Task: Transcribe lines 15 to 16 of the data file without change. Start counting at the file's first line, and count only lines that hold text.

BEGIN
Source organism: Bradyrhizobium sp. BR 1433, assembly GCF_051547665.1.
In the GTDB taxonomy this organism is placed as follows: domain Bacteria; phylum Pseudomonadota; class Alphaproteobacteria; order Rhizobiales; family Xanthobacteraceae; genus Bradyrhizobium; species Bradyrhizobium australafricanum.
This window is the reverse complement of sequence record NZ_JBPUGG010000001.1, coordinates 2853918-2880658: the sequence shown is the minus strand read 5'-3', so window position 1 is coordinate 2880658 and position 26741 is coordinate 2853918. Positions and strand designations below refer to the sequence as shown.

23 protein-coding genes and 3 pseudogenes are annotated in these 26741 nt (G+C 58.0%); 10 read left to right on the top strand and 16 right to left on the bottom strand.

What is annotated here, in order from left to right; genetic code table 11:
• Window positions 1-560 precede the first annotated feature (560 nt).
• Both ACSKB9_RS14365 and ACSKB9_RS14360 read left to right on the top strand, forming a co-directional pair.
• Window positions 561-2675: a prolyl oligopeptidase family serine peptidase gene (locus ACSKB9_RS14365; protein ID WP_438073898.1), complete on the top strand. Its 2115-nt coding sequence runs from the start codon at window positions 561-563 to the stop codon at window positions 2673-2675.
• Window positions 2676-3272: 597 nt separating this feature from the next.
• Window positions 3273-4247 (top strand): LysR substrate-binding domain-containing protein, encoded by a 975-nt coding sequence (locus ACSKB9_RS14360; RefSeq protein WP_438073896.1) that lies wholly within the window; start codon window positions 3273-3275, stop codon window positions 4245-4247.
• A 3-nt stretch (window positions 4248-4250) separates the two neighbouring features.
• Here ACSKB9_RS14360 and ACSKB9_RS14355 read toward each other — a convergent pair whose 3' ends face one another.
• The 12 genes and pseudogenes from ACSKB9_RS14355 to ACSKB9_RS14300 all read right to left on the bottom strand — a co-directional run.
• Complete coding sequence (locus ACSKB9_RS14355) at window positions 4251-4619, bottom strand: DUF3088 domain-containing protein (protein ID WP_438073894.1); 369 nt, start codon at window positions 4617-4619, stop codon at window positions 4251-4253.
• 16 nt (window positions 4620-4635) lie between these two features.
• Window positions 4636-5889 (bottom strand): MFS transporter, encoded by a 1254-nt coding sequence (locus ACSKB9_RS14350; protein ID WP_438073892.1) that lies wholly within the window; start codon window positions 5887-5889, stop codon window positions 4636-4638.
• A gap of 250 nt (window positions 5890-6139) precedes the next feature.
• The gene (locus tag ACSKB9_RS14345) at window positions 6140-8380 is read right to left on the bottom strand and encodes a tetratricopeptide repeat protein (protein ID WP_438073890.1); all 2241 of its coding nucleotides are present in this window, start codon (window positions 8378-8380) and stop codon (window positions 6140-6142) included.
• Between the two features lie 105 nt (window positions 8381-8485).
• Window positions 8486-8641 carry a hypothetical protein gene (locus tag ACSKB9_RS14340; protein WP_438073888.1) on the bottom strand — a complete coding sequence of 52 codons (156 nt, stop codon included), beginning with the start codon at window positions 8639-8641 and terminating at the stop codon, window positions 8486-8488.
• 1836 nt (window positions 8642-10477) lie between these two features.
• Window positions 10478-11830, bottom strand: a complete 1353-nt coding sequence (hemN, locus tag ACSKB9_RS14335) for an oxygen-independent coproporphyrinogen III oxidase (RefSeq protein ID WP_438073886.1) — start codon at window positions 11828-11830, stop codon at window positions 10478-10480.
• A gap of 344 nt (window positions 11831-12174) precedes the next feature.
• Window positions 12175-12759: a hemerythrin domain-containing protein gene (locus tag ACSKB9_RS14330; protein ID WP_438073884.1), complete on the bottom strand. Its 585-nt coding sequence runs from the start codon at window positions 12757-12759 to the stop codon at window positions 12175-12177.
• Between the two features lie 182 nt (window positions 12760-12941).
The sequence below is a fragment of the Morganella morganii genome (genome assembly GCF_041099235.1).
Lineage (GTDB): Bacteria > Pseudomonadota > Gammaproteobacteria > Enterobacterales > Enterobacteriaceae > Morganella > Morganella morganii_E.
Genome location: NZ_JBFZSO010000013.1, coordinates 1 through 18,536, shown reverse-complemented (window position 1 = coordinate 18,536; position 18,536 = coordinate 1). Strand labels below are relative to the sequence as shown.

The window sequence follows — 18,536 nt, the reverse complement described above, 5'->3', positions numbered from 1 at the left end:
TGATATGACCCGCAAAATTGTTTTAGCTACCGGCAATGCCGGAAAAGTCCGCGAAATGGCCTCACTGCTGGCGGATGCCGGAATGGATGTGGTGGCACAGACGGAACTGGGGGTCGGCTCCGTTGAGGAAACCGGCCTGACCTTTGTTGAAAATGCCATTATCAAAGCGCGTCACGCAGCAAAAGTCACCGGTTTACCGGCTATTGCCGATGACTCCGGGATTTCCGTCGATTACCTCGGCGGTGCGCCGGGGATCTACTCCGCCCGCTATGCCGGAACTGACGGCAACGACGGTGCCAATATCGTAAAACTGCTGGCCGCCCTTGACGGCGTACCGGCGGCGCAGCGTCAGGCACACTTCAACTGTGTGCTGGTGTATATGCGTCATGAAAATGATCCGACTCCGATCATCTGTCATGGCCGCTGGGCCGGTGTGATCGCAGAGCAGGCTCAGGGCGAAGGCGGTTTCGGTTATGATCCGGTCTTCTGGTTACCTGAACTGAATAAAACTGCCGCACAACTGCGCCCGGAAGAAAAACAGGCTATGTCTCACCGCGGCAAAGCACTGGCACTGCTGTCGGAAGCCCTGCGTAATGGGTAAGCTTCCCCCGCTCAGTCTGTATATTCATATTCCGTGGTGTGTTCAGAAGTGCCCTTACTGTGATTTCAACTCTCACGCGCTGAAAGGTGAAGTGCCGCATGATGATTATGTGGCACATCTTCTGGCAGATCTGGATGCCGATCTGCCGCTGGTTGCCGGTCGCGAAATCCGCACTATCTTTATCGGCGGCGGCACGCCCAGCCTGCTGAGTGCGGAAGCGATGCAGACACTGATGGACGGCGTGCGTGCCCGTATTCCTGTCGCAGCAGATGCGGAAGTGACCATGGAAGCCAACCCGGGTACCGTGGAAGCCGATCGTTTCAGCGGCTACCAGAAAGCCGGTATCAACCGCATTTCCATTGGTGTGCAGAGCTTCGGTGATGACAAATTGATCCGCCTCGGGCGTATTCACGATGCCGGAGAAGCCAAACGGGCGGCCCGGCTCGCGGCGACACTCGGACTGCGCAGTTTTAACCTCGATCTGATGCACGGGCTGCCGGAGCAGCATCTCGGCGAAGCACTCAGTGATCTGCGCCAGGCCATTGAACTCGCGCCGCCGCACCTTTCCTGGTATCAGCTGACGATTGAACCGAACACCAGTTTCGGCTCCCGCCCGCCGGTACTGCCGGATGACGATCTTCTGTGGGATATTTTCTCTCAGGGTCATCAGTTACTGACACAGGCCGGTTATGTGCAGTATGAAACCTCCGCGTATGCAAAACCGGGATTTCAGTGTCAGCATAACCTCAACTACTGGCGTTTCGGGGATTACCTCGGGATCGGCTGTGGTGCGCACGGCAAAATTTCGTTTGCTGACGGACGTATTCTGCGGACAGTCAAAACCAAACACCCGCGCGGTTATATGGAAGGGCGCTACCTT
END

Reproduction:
• 16 nt (window positions 4620-4635) lie between these two features.
• Window positions 4636-5889 (bottom strand): MFS transporter, encoded by a 1254-nt coding sequence (locus ACSKB9_RS14350; protein ID WP_438073892.1) that lies wholly within the window; start codon window positions 5887-5889, stop codon window positions 4636-4638.